Search engine marketers know how important it is to think about the words that they don’t want their company or brands to be associated with. But few people apply the same keyword rigour when posting to social networks. In this post, I’ll explain why this is important and how you can turn negative keywords into big positives for your business.
First up, what is a negative keyword? A negative keyword is any word or phrase that you do not want to associate with your business. Let’s imagine we’re running a hotel, Frost Mansion, that offers luxury spa retreats for adults. Your guests pay handsomely to stay at your hotel because they enjoy the calm, child-free environment, together with likeminded grown-ups. It’s pretty clear that you don’t want your hotel to attract groups of children. In fact the last thing you want is a family with kids turning up with a reservation ready to destroy the peace and tranquillity.
Here are two examples of how you might describe your hotel, the first is a fairly safe bet, while the second presents an awkward ‘negative keyword’ challenge:
Unwittingly, the inclusion of the word ‘child’ in the second example could, in some circumstances, lead to your hotel becoming discovered by someone searching for luxury spa retreats with children. And while the major search engines are getting better at understanding the semantic meaning of phrases like “child-free”, until they perfect this there’s a risk that even a mention of a negative keyword could have the opposite to the intended effect.
This exact same discipline is needed with updates to social networks. There’s no point optimising your website and display ads if you don’t apply the same rigour to your social media updates. Consider the difference that the following tweets might have on the type of business your hotel could attract:
The first tweet will show up in searches for ‘weekend hotel offer children’, potentially attracting the wrong type of clientele. And don;t think that including the phrase “sorry no children” will work all the time; people scan online content and routinely gloss over important details like this.
In contrast, the second tweet avoids this risk completely by excluding negative keywords relating to children.
To turn the negatives into positives is easy. Here’s my 7 step process for making sure your social updates avoid the pitfalls:
Define all the positive things you want your brand to be famously associated with. If your brand is well-established you should have this list already in your defined brand essence or value propositions. (e.g. words like premium, quality and luxury may feature in our Frost Mansion example)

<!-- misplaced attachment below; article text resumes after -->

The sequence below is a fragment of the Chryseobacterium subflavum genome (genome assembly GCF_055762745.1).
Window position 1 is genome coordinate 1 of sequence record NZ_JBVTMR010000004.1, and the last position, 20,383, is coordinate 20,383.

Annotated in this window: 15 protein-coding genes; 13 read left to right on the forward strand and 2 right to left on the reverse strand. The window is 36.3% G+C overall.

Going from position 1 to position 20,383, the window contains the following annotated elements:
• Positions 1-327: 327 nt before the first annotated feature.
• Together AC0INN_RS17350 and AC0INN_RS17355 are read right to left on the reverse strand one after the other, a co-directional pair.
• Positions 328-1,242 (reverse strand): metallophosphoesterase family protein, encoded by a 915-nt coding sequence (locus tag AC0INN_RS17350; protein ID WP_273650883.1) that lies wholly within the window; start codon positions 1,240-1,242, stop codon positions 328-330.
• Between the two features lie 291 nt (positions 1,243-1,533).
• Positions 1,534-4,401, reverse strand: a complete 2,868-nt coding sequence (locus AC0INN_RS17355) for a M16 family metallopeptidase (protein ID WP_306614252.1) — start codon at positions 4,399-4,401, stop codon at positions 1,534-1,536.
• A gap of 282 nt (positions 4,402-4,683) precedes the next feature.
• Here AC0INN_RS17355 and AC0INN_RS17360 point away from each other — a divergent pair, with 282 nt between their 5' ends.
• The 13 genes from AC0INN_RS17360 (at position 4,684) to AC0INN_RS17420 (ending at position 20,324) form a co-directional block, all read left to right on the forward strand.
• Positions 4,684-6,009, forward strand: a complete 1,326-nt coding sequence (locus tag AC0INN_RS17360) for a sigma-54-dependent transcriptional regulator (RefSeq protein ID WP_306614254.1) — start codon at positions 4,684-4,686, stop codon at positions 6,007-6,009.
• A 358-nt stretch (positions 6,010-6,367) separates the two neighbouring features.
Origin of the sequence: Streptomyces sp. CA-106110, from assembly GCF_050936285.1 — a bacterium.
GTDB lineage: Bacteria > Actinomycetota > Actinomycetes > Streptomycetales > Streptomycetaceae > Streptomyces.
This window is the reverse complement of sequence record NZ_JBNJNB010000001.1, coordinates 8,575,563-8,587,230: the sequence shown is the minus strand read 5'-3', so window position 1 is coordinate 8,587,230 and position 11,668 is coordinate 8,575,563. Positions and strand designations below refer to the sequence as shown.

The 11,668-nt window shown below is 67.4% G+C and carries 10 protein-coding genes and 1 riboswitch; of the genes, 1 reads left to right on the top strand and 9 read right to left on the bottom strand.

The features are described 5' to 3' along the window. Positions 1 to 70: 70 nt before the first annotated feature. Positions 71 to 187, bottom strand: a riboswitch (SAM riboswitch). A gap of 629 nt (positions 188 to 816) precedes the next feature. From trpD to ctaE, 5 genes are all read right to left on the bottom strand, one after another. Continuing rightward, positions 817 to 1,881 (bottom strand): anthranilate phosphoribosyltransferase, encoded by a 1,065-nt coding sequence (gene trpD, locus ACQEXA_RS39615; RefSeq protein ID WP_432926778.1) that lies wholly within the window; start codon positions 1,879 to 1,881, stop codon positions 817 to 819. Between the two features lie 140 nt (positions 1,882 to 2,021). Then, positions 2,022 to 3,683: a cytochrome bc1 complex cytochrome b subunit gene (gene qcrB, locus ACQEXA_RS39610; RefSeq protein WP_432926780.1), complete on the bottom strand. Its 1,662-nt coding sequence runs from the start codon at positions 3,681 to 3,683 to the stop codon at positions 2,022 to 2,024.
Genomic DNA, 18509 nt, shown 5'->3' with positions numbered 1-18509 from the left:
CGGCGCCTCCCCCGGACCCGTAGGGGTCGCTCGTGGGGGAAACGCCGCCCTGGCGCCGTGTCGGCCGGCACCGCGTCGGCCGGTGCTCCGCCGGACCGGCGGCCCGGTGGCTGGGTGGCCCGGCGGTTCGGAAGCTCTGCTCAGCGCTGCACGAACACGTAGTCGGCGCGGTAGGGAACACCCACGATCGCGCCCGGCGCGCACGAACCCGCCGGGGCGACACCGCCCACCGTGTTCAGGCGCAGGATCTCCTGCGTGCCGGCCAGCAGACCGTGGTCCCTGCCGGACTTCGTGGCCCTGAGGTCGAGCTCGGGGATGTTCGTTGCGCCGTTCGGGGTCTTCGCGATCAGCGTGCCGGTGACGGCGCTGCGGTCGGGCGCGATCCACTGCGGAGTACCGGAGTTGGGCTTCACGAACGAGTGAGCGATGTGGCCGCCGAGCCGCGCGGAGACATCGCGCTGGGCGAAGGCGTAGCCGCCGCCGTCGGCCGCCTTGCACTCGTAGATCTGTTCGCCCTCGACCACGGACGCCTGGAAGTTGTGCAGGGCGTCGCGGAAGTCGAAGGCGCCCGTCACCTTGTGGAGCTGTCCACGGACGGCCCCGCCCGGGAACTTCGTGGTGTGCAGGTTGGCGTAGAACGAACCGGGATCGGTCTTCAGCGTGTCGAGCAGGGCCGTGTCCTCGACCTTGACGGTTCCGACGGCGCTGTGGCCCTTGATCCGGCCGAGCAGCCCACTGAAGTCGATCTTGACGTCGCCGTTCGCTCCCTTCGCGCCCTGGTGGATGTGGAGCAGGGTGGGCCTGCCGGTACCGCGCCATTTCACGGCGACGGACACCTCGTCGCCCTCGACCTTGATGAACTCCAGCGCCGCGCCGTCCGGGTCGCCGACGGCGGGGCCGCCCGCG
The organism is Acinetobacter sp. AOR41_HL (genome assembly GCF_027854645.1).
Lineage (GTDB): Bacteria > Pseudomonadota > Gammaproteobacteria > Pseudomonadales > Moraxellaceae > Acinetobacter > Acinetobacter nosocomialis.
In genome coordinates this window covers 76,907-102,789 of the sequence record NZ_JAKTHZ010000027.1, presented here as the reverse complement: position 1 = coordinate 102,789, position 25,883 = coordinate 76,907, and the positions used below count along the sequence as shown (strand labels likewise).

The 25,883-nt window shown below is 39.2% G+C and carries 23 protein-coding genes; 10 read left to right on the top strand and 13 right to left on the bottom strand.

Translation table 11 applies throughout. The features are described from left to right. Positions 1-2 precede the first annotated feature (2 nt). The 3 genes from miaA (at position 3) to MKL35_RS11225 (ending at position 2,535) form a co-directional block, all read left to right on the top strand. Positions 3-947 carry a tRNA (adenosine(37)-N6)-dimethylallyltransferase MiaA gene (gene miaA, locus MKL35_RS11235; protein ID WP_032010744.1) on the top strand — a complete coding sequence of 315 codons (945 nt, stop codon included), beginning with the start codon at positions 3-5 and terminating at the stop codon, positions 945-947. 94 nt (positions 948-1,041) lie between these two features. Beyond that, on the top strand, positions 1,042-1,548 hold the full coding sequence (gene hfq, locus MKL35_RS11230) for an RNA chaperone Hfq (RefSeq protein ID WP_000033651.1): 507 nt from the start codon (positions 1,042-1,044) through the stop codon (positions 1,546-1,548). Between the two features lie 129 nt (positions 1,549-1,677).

Prune back the positives lists to the most important aspects that differentiate your brand within its sector, grouping into categories where it helps. Make sure every word really deserves its place on the positives list
Now define the things you don’t want to become famous for; these are your negatives. To prevent this from becoming an extremely long list stick to topics and themes that could reasonably apply to your industry sector but which you don’t want to become associated to your brand (e.g. Frost mansion would want to avoid words like cheap, bargain, discount and, of course, children)
Refine your negatives list, removing duplicates and making sure you’ve covered all the major bases. Be creative with your thinking; it’s better to agree on the negatives now than to leave any ambiguity that might create uncertainty later.
You may spot some groups or categories of negatives. If so, group together synonyms into clusters, each representing a major theme area that you wish to avoid becoming associated with.
Now share your positive and negative lists with all customer-facing staff, explaining the importance of repeatedly using the positive words and the danger of using the negatives
Update your social media biographies, avatars and content plan to eradicate all negative keywords and maximise the use of positive keywords. Editing recent posts may be advisable if you’ve used lots of negatives previously. Be sure to use the same negatives across your entire online marketing plan including SEO
To help instil adoption of the new keyword list, it may help to run a fun competition amongst staff to find the most creative ways of using positive keywords. I’ve even seen a tongue-in-cheek Wall of Shame with mugshots of community managers who have accidentally dropped a negative into one of their updates or comments!
But most importantly, make using the lists an enjoyable challenge; you’ll be amazed how much fun you can have trying to find ways to dodge the negatives and accentuate the positives.